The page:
bbc
During the last crisis I was out of work for 3.5 years. So I know how it feels. My advice to those affected is:

While it feels desperate now, you will get through and you will bounce back. And you have 60 or so years ahead to do everything you want to do, and a bit more.
205
23/02/2021 14:57:15 52 4
bbc
I actually really needed to read this. Thank you.
What a message. "Once you're old you'll have enough money to enjoy life even though you'll be too old to enjoy it"
551
23/02/2021 16:07:47 8 1
bbc
You are correct, Mr Tebbit wasn't liked but he was right; people need to get on their bike and go out and find work. Ive had to find minimum wage work this lockdown with people less than half my age, very scary but people need to do what they have to do.
43
23/02/2021 14:20:27 4 6
bbc
With all this debt about, Inflation cannot be far behind either - especially with all the extra costs brought in by Brexit since last month.
58
23/02/2021 14:24:21 7 7
bbc
So just why did you vote for brexit???
44
23/02/2021 14:20:39 19 7
bbc
The 5.1% figure is meaningless with so many still on furlough.

A peak of 7.8% later this year seems overly optimistic, given the damage already done to the economy last year and in Q1 this year.

Next weeks budget must provide decent support for those who lose their jobs because of the pandemic.
161
23/02/2021 14:49:56 12 5
bbc
There's already support it's called UC. Any support is like the furlough money and Self Employed support etc has to be paid for by someone. Really time for Rishi to say how it will be paid back - and by who I'd suggest 5p on Income Tax is fairest, those in work benefited from the support so they should pay.
403
23/02/2021 15:36:32 4 0
bbc
Actually there are a lot of people ready to spend money now, think of all the people wanting haircuts! In all seriousness opening up over the next few months should give the economy a boost relative to where we would have been at this point without COVID (less money spent overall but more per unit time as restrictions lift while people spend what they saved and get out again).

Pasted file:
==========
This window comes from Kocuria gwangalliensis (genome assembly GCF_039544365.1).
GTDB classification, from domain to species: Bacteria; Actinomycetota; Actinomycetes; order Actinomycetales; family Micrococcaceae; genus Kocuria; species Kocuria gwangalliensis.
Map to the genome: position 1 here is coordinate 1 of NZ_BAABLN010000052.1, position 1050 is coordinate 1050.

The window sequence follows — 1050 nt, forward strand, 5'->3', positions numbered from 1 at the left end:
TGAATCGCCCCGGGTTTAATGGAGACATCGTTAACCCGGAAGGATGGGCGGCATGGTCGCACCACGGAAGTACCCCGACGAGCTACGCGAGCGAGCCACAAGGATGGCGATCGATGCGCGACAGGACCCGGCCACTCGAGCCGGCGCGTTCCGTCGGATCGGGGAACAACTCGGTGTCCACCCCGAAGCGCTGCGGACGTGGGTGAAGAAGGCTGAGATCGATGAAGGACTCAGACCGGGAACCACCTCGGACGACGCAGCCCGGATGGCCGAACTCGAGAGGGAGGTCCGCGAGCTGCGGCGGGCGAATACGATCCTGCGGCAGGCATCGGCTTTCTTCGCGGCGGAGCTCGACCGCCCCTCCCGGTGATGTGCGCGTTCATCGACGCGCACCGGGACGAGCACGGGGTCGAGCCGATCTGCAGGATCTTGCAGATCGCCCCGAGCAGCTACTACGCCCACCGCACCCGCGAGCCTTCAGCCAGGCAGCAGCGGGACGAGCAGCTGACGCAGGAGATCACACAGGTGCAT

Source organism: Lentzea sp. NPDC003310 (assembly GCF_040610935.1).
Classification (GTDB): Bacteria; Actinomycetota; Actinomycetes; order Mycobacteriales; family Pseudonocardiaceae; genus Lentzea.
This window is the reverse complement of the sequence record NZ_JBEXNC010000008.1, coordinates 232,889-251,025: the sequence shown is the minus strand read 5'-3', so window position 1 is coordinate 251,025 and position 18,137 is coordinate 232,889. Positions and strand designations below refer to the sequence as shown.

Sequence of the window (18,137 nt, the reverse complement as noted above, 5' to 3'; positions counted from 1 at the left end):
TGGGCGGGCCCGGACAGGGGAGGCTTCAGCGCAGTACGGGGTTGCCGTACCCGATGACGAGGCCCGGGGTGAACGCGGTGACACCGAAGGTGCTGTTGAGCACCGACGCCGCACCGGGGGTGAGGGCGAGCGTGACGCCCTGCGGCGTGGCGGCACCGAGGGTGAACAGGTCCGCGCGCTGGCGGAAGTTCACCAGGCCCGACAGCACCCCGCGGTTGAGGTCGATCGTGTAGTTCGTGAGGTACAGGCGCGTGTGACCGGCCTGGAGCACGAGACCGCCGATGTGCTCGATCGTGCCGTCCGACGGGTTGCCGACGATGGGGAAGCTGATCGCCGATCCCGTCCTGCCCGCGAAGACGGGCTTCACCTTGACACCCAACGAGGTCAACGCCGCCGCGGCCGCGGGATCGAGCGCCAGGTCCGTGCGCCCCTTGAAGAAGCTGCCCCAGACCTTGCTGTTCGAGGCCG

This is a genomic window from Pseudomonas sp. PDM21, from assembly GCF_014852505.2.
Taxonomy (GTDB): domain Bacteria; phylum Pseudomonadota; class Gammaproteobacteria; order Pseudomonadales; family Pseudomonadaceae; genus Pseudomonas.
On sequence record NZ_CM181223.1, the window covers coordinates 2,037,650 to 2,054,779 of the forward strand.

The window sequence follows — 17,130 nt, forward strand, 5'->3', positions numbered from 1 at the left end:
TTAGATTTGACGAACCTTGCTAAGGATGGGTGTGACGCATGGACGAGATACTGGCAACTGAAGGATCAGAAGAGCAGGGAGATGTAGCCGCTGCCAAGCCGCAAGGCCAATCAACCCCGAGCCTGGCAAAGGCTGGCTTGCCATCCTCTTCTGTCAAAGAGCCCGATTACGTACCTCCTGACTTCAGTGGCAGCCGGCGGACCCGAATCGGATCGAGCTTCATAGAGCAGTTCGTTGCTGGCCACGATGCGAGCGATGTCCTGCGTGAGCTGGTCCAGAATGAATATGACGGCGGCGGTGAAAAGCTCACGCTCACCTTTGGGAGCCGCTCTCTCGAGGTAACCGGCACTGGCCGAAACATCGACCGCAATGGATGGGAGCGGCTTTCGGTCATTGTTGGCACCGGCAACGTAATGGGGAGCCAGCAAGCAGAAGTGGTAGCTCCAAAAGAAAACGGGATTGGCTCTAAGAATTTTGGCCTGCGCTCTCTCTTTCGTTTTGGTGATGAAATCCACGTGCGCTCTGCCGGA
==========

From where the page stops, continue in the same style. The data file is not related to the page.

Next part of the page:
12
23/02/2021 14:09:50 25 22
bbc
I'm sure that the millionaire socialist Sir Keir Starmer would have a plan, just ask him what he would have done but please wait 18 months.
45
23/02/2021 14:21:02 4 7
bbc
Do not forget the 'Oxford educated toff' in Sir Hindights' CV
46
23/02/2021 14:21:56 25 12
bbc
We had amazingly rich Women like Cherrie Blair, telling us Women has it worse. And that was in the same breath as saying more Men are dying. Guess our lives are worth less that we thought.
***At least we have a non gendered Headline this time. *****
95
VoR
23/02/2021 14:33:20 21 4
bbc
Life is swings and roundabouts. I did feel sorry for the cohort of men though who paid extra their whole working lives for life insurance and car insurance, but when they came to buy an annuity, ended up having to subsidise the longer (on average) lives of women.
372
23/02/2021 15:30:37 0 3
bbc
Yawn.
37
23/02/2021 14:19:38 10 3
bbc
While the young will have lost more in the short term through fill-in 'McJobs', they are also far more likely to take up new better permanent jobs as normality returns.

The end to zombie companies and negative value zombie jobs.
47
23/02/2021 14:22:24 10 4
bbc
You have lost all sense of reality. Where do you think these jobs are going to come from, the reality is that things are going to get a lot worse. We have another year group leaving school and university in June
48
23/02/2021 14:22:24 35 29
bbc
Why?? I read that farms do not have enough people to pick the daffodils. If they were willing to travel from easetrn europe to do this then why can't the UK young do the work???
1 Benefits too good
2 Do not like hard work
3 Too lazy
62
23/02/2021 14:25:33 32 14
bbc
Or perhaps living nowhere near daffodil farms, so not worth them travelling miles to pick daffs for next to nothing.